He was not governed by interest, nor did he aspire so to preferment as to stick at nothing that might contribute to raise him ; nor was he subject to the vanities of popularity. The integrity of his whole life, and the severity of his morals, cover him from all these suspicions. If he had been formerly corrupted by a superstitious education, it had been no extraordinary thing to see so good a man grow to be misled by the force of prejudice. But how a man who had emancipated himself, and had got into a scheme of free thoughts, could be so entirely changed, cannot be easily apprehended ; nor how he came to mufle up his understanding, and deliver himself up as a property to the blind and enraged fury of the priests. It cannot indeed be accounted for, but by charging it on the intoxicating charms of that religion, that can darken the clearest understandings, and corrupt the best natures : and since they wrought this effect on Sir Thomas More, I cannot but conclude, that “if these things were done in the green tree, what shall be done in the dry ?"

His friend Tonstall was made bishop of London by the pope's provision* ; but it was upon the king's recommendation signified by Hannibal, then his ambassador at Rome. Tonstall was sent ambassador to Spain, when Francis was a prisoner there. That king grew, as may be easily believed, impatient to be so long detained in prison : and that began

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to have such effects on his health, that the emperor, fearing it might end in his death, which would both lose the benefit he had from having him in his hands, and lay a heavy load on him through all Europe, was induced to hearken to a treaty, which he pretended he concluded chiefiy in consideration of the king's mediation. The treaty was made at Madrid, much to the emperor's advantage : but because he would not trust to the faith of the tieaty, Francis was ob to bring his two sons as hostages for the observance of it. So he had his liberty upon that exchange : soon after he came back to France, and then the pope sent him an absolution in full form, from the faith and obligation of the treaty. It seems his conscience reproached him for breaking so solemn an engagement, but that was healed by the dispensation from Rome: of which the original was sent over to the king ; perhaps only to be showed the king, who upon that kept it still in his secret treasure ; where Rymer found it*. The reason insinuated in it is, the king's being bound by it to alienate some dominions that belonged to the crown of France. For he had not yet learned a secret, discovered, or at least practised since that time, of princes declaring themselves free from the obligations of their treaties, and departing from them at their pleasure.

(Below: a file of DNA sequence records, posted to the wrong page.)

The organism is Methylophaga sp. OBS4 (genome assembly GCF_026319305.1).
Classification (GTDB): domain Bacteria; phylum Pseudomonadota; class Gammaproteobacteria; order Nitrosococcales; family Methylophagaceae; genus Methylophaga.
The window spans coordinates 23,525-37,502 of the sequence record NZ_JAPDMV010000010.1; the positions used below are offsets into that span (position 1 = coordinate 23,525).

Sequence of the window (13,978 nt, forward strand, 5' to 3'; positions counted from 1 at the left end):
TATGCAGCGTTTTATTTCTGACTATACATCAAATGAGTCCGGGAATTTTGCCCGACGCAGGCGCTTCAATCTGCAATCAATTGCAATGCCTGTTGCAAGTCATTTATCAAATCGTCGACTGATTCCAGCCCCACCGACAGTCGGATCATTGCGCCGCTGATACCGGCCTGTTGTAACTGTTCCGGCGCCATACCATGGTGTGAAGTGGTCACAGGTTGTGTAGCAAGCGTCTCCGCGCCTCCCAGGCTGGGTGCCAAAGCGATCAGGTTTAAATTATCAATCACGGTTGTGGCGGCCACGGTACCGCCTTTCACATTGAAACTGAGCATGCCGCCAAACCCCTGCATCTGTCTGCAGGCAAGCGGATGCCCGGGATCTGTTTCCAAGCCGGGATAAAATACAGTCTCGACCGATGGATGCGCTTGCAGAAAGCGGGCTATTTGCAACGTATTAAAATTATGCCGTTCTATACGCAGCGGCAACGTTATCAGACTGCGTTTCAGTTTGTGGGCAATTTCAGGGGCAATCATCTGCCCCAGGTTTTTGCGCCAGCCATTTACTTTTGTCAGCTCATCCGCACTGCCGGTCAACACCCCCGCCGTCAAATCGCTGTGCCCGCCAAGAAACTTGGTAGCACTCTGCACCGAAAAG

* Rymer.


Of malters that huppened during the time comprehended in the